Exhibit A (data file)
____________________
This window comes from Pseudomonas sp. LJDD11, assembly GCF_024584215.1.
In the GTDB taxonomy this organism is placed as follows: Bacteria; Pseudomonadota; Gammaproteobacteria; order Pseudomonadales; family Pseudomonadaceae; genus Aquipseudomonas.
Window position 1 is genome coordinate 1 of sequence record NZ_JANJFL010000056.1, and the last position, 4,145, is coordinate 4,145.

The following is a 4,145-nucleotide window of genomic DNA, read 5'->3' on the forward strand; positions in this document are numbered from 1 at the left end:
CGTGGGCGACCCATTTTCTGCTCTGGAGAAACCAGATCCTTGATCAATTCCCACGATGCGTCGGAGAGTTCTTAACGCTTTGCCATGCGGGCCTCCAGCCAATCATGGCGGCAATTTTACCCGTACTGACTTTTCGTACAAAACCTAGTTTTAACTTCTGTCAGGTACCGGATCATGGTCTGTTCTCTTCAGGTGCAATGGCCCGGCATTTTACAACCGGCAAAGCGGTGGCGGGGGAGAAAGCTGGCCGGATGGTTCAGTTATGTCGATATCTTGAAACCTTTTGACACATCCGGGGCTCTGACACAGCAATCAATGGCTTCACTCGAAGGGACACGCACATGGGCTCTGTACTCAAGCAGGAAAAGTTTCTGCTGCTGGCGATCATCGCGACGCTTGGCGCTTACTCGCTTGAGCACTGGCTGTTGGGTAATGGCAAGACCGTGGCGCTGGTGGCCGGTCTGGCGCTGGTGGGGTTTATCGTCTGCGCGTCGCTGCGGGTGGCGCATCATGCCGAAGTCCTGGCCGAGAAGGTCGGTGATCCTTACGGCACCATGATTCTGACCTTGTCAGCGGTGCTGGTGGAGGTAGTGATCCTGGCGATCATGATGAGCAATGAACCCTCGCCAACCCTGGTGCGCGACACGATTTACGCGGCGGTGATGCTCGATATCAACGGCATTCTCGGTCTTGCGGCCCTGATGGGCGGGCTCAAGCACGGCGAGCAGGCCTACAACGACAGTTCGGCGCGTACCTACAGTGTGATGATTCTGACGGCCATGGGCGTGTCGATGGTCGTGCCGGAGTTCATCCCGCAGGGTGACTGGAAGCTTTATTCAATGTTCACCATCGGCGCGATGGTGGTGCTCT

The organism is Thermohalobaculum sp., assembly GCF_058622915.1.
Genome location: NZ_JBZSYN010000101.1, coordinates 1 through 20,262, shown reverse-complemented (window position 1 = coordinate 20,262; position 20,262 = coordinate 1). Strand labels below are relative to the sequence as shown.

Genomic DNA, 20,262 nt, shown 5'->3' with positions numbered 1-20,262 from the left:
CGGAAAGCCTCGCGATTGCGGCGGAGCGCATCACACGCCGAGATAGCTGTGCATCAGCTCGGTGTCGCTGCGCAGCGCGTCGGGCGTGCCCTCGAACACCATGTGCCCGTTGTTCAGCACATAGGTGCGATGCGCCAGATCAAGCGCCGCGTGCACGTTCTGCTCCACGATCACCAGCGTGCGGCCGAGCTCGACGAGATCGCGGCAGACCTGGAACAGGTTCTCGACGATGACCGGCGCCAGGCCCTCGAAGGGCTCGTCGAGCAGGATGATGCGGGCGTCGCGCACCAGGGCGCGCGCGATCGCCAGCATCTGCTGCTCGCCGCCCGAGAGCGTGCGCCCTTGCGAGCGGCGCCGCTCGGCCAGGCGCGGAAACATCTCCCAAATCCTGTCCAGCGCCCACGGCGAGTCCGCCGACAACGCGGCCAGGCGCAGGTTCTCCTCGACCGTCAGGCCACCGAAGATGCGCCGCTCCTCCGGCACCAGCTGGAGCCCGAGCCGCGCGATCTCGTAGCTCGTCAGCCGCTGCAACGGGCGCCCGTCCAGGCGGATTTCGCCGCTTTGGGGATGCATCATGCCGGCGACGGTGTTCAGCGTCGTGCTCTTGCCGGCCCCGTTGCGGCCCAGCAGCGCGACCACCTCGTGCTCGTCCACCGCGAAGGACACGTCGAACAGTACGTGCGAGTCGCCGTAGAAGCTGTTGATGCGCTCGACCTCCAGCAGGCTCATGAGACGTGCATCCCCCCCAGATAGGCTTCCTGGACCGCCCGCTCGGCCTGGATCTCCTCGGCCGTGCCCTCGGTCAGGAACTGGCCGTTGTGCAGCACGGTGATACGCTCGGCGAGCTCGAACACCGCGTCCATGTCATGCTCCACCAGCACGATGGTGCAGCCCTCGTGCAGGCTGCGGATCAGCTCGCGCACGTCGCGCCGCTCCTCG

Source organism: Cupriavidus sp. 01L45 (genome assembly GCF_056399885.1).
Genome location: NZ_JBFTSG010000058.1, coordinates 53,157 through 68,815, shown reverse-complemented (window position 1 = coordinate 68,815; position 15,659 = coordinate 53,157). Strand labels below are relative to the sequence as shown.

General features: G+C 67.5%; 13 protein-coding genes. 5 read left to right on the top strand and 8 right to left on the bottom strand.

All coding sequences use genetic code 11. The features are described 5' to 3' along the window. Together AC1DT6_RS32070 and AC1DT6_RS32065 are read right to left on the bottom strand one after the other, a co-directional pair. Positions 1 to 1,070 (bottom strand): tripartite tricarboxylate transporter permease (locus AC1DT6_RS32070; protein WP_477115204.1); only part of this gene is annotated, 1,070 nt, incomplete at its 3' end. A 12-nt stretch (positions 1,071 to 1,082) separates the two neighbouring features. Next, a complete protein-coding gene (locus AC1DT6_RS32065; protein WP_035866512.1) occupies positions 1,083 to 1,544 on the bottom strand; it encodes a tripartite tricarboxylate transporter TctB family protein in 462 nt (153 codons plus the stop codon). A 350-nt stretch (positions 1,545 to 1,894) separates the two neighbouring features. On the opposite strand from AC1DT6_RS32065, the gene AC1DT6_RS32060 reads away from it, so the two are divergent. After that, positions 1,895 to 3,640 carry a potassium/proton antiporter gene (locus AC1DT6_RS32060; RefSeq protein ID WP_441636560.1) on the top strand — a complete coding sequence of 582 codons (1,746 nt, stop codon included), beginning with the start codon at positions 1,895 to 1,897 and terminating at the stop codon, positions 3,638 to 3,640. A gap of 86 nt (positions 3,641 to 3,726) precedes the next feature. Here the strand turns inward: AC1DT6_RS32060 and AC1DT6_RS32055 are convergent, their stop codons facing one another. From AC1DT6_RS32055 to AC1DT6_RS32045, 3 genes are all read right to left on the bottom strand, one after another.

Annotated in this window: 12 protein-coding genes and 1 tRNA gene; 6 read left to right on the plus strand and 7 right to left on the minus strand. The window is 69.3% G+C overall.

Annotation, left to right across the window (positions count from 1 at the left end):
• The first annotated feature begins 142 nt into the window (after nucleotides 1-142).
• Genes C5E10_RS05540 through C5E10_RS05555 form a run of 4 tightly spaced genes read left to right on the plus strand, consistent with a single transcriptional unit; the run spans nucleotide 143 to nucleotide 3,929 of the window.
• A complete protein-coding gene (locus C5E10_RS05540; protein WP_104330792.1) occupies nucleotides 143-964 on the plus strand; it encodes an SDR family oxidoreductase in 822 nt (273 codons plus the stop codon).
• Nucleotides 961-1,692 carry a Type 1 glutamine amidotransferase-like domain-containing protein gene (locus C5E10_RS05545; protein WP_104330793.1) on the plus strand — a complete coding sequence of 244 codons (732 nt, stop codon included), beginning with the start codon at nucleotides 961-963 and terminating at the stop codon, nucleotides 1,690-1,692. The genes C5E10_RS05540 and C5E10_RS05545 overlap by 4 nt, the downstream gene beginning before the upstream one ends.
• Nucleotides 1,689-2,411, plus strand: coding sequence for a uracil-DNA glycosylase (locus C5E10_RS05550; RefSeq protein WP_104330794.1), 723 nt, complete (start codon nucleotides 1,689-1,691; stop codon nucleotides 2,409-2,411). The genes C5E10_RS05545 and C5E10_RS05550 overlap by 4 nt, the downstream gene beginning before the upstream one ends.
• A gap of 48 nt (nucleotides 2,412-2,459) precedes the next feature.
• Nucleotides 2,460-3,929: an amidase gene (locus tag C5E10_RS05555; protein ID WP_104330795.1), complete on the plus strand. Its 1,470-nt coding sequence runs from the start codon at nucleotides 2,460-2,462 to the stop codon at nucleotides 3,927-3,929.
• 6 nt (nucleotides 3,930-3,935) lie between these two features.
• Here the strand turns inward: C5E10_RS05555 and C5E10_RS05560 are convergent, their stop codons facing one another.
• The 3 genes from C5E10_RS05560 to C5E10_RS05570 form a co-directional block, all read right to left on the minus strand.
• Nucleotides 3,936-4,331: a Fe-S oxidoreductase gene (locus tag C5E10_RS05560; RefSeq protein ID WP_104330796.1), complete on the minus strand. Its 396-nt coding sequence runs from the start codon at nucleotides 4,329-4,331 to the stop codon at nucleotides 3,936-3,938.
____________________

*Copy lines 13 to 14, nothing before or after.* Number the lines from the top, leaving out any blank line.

All coding sequences use genetic code 11. The features are described 5' to 3' along the window. Together AC1DT6_RS32070 and AC1DT6_RS32065 are read right to left on the bottom strand one after the other, a co-directional pair. Positions 1 to 1,070 (bottom strand): tripartite tricarboxylate transporter permease (locus AC1DT6_RS32070; protein WP_477115204.1); only part of this gene is annotated, 1,070 nt, incomplete at its 3' end. A 12-nt stretch (positions 1,071 to 1,082) separates the two neighbouring features. Next, a complete protein-coding gene (locus AC1DT6_RS32065; protein WP_035866512.1) occupies positions 1,083 to 1,544 on the bottom strand; it encodes a tripartite tricarboxylate transporter TctB family protein in 462 nt (153 codons plus the stop codon). A 350-nt stretch (positions 1,545 to 1,894) separates the two neighbouring features. On the opposite strand from AC1DT6_RS32065, the gene AC1DT6_RS32060 reads away from it, so the two are divergent. After that, positions 1,895 to 3,640 carry a potassium/proton antiporter gene (locus AC1DT6_RS32060; RefSeq protein ID WP_441636560.1) on the top strand — a complete coding sequence of 582 codons (1,746 nt, stop codon included), beginning with the start codon at positions 1,895 to 1,897 and terminating at the stop codon, positions 3,638 to 3,640. A gap of 86 nt (positions 3,641 to 3,726) precedes the next feature. Here the strand turns inward: AC1DT6_RS32060 and AC1DT6_RS32055 are convergent, their stop codons facing one another. From AC1DT6_RS32055 to AC1DT6_RS32045, 3 genes are all read right to left on the bottom strand, one after another.

Annotated in this window: 12 protein-coding genes and 1 tRNA gene; 6 read left to right on the plus strand and 7 right to left on the minus strand. The window is 69.3% G+C overall.